to his lower back, abdomen, and face. A bullet fragment was recovered from his body.6

The police found no weapon on appellant or in the Cadillac. They did recover two .380 caliber handgun shell casings from the ground nearby and another from the interior of the Cadillac.

On November 4, 2012, a neighbor of the Tolivers, Alvaro Correa, notified the police that he had found a handgun under an overturned trashcan in his backyard. It was a Walther PPK semi-automatic, which fired .380 bullets and was later determined to be operable. The State's firearms examiner concluded that the shell casings recovered from the scene of the shooting were fired from the Walther. There were not enough individual characteristics present in the bullet fragment removed from Gbadyu's person to either identify or eliminate it as having been fired by that gun.

A gunshot residue test revealed one particle of one-component gunshot residue on one of Bass's hands, which could have come from the discharge of a firearm or from "other sources in the environment." Eight particles of three-component gunshot residue were found on appellant's right hand that, in the gunshot residue expert's opinion, could only have come from the discharge of a firearm. The expert explained, however, that did not necessarily mean that appellant was the person who pulled the trigger; he could have obtained the residue by being in close proximity to another person firing a gun.

At the close of the State's case-in-chief, appellant moved for judgment of acquittal, arguing that the State had failed to adduce any evidence that appellant possessed the necessary specific intent to kill or cause grievous bodily harm to support a charge of attempted murder. Because the State presented no evidence of any planning by appellant or a disagreement between appellant and Gbadyu, the most it had shown was that appellant was standing by his car and fired two shots into it while the victim was inside.7 And, in the absence of a predicate violent crime, he could not be convicted of the use of a firearm charge. Defense counsel also argued that the remaining firearm charges could not stand because no evidence sufficiently established that appellant carried or possessed a handgun. In support of that argument, he stated that no witness except Jeff saw a gun in his hand, and that Jeff had a motive to lie because his son, Pierre, may have been the shooter. The court denied the motion.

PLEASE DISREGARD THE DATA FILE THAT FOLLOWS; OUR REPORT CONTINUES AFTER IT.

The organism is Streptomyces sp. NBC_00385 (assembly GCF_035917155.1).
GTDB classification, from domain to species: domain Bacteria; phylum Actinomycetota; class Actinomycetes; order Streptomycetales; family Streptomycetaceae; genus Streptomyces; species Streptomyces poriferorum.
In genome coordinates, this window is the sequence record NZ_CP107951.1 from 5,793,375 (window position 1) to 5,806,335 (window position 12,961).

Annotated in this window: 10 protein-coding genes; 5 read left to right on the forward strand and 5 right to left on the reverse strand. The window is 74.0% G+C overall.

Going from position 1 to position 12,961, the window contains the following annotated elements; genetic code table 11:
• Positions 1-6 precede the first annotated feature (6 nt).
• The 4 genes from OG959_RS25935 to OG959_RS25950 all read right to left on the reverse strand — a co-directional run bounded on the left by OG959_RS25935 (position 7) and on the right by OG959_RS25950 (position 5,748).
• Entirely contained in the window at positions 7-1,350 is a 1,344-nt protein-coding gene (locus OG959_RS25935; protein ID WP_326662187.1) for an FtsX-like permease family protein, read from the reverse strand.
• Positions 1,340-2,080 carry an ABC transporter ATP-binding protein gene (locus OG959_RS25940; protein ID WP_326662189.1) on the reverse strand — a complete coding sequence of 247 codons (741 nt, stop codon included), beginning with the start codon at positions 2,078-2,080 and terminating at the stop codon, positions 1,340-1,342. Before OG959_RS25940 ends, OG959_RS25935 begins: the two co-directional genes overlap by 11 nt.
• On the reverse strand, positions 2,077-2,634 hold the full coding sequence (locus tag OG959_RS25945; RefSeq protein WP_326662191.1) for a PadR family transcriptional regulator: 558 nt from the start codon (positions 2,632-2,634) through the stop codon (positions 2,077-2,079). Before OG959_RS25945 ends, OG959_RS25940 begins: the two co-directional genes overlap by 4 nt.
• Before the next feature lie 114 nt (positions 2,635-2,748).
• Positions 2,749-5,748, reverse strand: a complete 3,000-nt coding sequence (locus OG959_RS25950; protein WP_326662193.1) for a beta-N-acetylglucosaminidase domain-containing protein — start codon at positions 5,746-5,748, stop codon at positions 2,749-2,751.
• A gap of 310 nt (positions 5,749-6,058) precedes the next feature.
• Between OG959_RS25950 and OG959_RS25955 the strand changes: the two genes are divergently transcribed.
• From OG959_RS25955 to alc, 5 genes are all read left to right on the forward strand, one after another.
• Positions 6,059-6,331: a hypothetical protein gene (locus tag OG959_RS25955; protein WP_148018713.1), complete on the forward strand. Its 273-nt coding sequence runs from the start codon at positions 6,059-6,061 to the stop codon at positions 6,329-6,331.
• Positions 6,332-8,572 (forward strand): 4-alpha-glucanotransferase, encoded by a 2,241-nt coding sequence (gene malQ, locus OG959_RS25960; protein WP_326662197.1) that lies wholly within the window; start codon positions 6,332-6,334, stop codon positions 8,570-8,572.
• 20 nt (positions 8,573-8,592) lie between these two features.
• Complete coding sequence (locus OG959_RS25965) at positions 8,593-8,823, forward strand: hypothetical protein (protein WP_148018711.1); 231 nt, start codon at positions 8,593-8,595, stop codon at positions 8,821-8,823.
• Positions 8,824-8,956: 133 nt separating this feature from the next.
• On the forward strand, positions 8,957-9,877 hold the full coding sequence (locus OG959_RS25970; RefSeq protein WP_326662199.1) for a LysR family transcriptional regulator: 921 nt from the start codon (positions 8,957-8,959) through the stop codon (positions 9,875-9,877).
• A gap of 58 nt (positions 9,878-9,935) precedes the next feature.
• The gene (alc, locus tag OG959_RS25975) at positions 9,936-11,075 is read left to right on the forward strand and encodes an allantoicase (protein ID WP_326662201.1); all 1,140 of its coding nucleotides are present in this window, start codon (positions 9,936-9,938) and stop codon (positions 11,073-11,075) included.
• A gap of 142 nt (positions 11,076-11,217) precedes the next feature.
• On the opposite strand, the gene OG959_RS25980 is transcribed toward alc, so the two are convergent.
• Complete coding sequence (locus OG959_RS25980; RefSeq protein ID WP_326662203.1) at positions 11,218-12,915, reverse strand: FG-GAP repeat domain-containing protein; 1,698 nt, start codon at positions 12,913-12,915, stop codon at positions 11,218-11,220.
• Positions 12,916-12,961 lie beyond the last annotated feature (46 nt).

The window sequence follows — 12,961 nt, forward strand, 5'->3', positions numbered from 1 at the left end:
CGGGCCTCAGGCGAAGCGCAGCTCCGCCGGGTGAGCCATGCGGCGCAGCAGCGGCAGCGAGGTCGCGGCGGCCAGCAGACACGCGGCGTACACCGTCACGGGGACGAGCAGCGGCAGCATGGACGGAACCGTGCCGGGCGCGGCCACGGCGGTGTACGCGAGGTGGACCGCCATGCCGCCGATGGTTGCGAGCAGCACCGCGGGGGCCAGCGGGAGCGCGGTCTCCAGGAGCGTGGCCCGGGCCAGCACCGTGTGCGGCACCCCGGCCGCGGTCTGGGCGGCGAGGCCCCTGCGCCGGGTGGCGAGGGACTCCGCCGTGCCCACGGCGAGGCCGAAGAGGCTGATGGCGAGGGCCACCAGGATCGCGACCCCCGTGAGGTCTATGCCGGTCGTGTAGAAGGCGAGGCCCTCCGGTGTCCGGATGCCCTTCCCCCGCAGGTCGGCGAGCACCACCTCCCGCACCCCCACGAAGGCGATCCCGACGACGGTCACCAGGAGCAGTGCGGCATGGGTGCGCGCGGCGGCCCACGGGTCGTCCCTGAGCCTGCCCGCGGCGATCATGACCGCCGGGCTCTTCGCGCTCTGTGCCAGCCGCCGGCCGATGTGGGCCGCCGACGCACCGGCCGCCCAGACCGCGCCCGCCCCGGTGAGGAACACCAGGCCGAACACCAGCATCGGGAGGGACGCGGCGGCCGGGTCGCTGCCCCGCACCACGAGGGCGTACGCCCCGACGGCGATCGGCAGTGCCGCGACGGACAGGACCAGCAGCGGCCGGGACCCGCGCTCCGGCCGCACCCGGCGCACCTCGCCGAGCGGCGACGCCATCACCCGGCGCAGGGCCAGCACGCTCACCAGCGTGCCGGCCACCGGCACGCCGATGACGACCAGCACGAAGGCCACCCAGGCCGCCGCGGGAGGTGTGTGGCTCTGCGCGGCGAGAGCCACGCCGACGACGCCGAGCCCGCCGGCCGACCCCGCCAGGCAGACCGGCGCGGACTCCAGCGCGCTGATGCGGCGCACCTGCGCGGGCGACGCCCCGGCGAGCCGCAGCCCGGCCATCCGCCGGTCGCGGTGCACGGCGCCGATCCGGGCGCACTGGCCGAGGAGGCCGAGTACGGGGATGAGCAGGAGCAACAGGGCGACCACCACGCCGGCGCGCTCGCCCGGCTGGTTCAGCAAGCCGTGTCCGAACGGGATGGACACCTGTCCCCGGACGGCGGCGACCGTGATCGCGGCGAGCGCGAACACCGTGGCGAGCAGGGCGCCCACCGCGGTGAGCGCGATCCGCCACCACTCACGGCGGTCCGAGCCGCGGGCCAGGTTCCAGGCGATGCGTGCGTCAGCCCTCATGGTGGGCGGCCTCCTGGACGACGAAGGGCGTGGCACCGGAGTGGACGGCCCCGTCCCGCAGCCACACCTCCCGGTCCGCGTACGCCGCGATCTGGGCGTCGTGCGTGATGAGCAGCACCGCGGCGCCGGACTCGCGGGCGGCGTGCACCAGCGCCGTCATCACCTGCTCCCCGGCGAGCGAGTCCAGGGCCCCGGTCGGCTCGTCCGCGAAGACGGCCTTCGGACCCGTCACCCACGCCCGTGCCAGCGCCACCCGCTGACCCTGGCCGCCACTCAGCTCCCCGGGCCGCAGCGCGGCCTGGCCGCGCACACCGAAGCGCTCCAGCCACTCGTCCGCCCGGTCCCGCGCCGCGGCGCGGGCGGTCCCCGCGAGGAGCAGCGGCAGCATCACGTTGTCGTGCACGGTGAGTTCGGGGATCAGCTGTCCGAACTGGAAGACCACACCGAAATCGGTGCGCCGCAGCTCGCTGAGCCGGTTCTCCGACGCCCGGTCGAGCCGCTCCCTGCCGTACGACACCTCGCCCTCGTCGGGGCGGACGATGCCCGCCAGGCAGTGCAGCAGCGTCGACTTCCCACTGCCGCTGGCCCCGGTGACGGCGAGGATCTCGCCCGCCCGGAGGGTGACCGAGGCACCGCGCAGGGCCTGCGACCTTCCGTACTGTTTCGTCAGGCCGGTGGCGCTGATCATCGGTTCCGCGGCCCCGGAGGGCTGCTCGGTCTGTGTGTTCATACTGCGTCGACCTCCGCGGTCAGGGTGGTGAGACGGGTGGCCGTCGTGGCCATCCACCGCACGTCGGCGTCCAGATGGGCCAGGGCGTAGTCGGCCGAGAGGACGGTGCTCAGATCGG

Appellant presented no evidence, and at the close of all the evidence he renewed his motion for judgment of acquittal for the reasons previously asserted. The court again denied the motion.


Appellant first argues that the trial court erred in declining to permit him to impeach Pierre Toliver with a prior conviction for carrying a concealed weapon. He contends that, information regarding that conviction would have served to impeach Pierre's credibility because carrying a concealed weapon is a crime involving deception and shows a willingness to lie under oath.

During a bench conference, there was the following exchange:

[DEFENSE COUNSEL]: He has a prior conviction for carrying a concealed weapon.
[PROSECUTOR]: I don't think he actually has that conviction.
[DEFENSE COUNSEL]: He has the conviction.
[PROSECUTOR]: He had the conviction but it's not impeachable.
THE COURT: Well, he does not have the conviction?
[PROSECUTOR]: He does have the conviction.
THE COURT: He does have the conviction but—
[PROSECUTOR]: It's not impeachable, Your Honor.
[DEFENSE COUNSEL]: And we maintain that it is, Your Honor, the test for when a conviction is impeachable is whether it shows hiding or deception, or attempting to hide or deceive. By definition, if someone is concealing a weapon, they have the propensity to deceive and to hide things.
THE COURT: Okay. As far as the time, 15 years, it's within 15 years?
[PROSECUTOR]: It is, Your Honor, but it's not one of the enumerated—
THE COURT: No I understand it's not. I know your objection.
[PROSECUTOR]: Oh yeah, I'm sorry. I think it was—
[DEFENSE COUNSEL]: It was in 2006.
THE COURT: 2006, okay. Yes, it is not. It is not and I am going to rule that it not [sic] an impeachable offense.
Maryland Rule 5–609

provides, in pertinent part:

(a) Generally. For the purpose of attacking the credibility of a witness, evidence that the witness has been convicted of a crime shall be admitted if elicited from the witness or established by public record during examination of the witness, but only if (1) the crime was an infamous crime or other crime relevant to the witness's credibility and (2) the court determines that the probative value of admitting this evidence outweighs the danger of unfair prejudice to the witness or objecting party.
(b) Time limit. Evidence of a conviction is not admissible under this Rule if a period of more than 15 years has elapsed since the date of the conviction.

We employ a three-part test under Rule 5–609

to determine whether a witness may be impeached with...